Everything Must Go

I hope your weekend was absolutely awesome. Mine was incredible and  busy. This weekend I drove about 500 miles, took in the sights and sounds of Richmond Folk Festival, taught a lesson at church, played for our church choir's anniversary service and filmed a music video. Can you say  exhausted!? 

As I was buzzing around this weekend I found myself thinking about Job. Most of us know this guy's story. Christian folks point to this story as prime illustration of stalwart faith. Atheist use the narrative as a basis for their unbelief. Job's story is complicated. It isn't easy to digest. It isn't just about faith. It also reveals a great deal about the nature of God.  

I think one of the reasons why we have such struggle with the story of Job is our culture. In the West, we have a greatly diminished perspective of God. We under appreciate his vastness. We under estimate his power and and authority. That's one of the major themes we see in the book of Job. In this book, we are reminded of the stark reality of God in all of his sovereignty.  

I find it interesting that God points to Job as a prime candidate for Satan's attacks precisely  because of his faith. The Bible says that Job was an exemplary man. The scripture says that even when Satan began to act with God's permission Job did not sin - a pretty marvelous fete if you think about it. Most of us would look at Job and say this guy's faith was super strong.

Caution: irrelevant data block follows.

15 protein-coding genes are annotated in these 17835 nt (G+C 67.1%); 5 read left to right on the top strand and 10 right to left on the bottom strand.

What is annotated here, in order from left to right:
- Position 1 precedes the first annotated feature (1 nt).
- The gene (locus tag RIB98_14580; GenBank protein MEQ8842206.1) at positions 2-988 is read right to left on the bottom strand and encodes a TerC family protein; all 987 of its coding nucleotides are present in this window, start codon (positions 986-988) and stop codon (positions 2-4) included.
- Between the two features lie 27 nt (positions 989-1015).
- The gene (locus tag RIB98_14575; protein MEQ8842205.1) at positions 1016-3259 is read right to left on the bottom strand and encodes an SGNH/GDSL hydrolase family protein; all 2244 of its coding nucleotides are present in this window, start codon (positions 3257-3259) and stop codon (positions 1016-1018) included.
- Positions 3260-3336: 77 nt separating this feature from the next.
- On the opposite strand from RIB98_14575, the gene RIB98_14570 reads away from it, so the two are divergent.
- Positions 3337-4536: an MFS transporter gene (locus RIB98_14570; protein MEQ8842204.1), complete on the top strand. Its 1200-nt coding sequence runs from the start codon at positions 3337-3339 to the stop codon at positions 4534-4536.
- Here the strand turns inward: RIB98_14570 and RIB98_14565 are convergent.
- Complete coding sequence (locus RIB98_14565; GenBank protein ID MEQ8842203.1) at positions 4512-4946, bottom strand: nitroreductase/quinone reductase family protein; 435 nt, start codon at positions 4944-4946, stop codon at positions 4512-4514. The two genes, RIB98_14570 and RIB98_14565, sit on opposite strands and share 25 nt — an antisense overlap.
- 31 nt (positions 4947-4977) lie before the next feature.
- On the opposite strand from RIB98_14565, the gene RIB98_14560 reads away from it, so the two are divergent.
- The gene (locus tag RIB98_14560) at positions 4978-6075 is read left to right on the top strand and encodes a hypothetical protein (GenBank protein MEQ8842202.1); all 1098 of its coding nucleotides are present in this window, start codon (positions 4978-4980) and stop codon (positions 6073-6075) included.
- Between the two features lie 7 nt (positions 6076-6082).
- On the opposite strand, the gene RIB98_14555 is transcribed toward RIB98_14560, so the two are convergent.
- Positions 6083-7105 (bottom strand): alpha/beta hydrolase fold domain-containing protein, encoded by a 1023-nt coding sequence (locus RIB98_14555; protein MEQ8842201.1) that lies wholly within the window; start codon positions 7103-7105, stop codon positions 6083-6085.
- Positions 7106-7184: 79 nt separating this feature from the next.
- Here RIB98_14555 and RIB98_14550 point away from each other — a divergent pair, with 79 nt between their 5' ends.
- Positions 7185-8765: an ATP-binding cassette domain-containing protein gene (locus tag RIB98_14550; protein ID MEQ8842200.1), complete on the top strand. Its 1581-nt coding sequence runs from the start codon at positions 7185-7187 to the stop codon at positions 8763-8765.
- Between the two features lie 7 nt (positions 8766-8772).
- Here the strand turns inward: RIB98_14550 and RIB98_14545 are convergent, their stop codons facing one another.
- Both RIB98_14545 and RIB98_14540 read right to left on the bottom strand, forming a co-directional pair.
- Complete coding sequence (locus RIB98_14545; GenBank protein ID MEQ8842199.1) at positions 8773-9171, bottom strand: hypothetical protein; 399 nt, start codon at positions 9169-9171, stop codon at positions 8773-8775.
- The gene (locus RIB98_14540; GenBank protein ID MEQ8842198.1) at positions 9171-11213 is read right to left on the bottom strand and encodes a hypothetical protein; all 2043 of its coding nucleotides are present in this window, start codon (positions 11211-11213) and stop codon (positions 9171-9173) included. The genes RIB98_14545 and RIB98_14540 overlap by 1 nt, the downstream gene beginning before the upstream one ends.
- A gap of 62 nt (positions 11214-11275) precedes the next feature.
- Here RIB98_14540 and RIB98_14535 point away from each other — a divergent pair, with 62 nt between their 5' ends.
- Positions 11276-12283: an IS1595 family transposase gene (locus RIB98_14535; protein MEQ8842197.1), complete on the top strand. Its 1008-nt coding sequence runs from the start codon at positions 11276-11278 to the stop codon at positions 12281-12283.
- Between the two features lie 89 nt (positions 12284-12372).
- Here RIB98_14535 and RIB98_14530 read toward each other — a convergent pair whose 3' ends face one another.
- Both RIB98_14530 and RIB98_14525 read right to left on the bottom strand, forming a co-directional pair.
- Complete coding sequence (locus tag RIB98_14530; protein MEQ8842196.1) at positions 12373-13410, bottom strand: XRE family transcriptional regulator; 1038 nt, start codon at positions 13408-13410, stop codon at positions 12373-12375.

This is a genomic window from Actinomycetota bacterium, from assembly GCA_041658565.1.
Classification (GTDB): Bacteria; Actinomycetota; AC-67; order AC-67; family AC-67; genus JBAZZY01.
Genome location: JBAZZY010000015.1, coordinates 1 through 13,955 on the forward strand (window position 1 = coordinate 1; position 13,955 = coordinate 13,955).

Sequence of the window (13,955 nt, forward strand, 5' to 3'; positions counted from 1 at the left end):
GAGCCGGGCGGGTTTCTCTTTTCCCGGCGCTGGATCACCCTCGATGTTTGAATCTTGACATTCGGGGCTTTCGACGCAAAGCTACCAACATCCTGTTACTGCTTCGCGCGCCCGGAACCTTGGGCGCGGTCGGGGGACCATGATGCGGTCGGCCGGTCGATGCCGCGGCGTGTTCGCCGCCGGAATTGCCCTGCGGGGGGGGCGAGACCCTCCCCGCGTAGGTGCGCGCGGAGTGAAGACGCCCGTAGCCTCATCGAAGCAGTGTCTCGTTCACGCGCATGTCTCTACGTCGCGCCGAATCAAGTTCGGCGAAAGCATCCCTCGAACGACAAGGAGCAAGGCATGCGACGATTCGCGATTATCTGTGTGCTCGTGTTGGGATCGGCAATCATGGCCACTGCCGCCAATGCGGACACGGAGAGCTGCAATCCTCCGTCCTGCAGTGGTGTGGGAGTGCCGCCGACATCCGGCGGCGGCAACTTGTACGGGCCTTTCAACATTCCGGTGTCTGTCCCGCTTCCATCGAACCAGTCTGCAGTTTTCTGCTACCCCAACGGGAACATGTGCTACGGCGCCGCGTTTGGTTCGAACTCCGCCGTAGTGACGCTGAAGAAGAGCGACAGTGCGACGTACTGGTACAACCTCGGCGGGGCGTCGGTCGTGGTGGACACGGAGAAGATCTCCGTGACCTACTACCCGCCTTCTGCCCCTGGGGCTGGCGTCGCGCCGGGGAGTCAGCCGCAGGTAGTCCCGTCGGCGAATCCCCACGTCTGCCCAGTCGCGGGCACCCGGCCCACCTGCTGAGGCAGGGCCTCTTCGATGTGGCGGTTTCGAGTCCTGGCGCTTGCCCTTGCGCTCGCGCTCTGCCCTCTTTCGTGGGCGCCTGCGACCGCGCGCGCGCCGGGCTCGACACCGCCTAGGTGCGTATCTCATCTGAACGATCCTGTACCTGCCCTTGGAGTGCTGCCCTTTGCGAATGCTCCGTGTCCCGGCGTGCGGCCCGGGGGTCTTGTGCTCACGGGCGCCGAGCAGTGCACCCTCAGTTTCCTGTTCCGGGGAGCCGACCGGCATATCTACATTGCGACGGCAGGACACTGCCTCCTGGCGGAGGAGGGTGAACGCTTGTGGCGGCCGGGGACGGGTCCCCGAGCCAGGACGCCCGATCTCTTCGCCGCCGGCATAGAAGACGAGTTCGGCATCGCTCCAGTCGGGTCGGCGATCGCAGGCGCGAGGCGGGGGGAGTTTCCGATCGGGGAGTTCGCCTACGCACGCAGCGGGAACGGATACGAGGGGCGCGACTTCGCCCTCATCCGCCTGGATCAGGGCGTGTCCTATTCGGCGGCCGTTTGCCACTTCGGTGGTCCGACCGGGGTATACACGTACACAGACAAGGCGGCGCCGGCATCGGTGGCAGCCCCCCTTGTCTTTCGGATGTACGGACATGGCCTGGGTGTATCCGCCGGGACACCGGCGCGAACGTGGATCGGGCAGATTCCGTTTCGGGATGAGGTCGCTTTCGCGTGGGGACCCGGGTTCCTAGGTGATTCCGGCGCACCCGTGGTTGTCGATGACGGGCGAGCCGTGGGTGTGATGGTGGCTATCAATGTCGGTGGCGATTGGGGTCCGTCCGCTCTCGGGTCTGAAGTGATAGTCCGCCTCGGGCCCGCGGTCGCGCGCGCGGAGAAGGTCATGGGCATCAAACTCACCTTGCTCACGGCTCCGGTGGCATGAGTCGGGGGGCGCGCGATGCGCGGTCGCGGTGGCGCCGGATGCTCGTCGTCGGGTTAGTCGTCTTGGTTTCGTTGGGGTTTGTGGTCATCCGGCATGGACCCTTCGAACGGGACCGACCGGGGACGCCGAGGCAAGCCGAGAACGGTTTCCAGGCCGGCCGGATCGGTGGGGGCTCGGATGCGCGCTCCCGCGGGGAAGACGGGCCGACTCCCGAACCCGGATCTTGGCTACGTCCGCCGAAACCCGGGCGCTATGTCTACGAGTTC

As strong as Job's faith was, it is also very clear in this narrative that he didn't a great understanding of God. It wasn't until everything that Job valued was gone that God was fully seen by Job. It wasn't until he was brought to his lowest point that Job came know God. He says: 

"I know that you can do all things; no purpose of yours can be thwarted. You asked, ‘Who is this that obscures my plans without knowledge?’ Surely I spoke of things I did not understand, things too wonderful for me to know. You said, ‘Listen now, and I will speak;I will question you, and you shall answer me.’ My ears had heard of you but now my eyes have seen you."  - Job 42:2-5  

As painful as Job's losses were, they were a means to God's end. This is a point that atheists consistently miss in this story. God's permitting Satan's action was not an empty flex of God's omnipotence. Through Job's suffering God revealed himself. He revealed his sovereignty; true. However, that's not the only thing God revealed to Job through his suffering. God also revealed his grace. 

In our lives we often find ourselves in situations where we - like Job - wrestle with our circumstance. Our understandings of God are challenged in these space. We find ourselves asking "why God?". We find ourselves asking "why me? why now?". In many of these challenges we face, God's answer to our questioning is the same as it was for Job:  I AM GOD! 

It is important for us to know and understand that God doesn't offer himself to us flippantly when he asserts his sovereignty this way. God's revelation of himself in these circumstances  is a blessing. Out of our struggles comes a richer understanding of who he is. Flowing out from our struggles is an opportunity for deepening enjoyment of God, deepening peace, deepening dependency on him.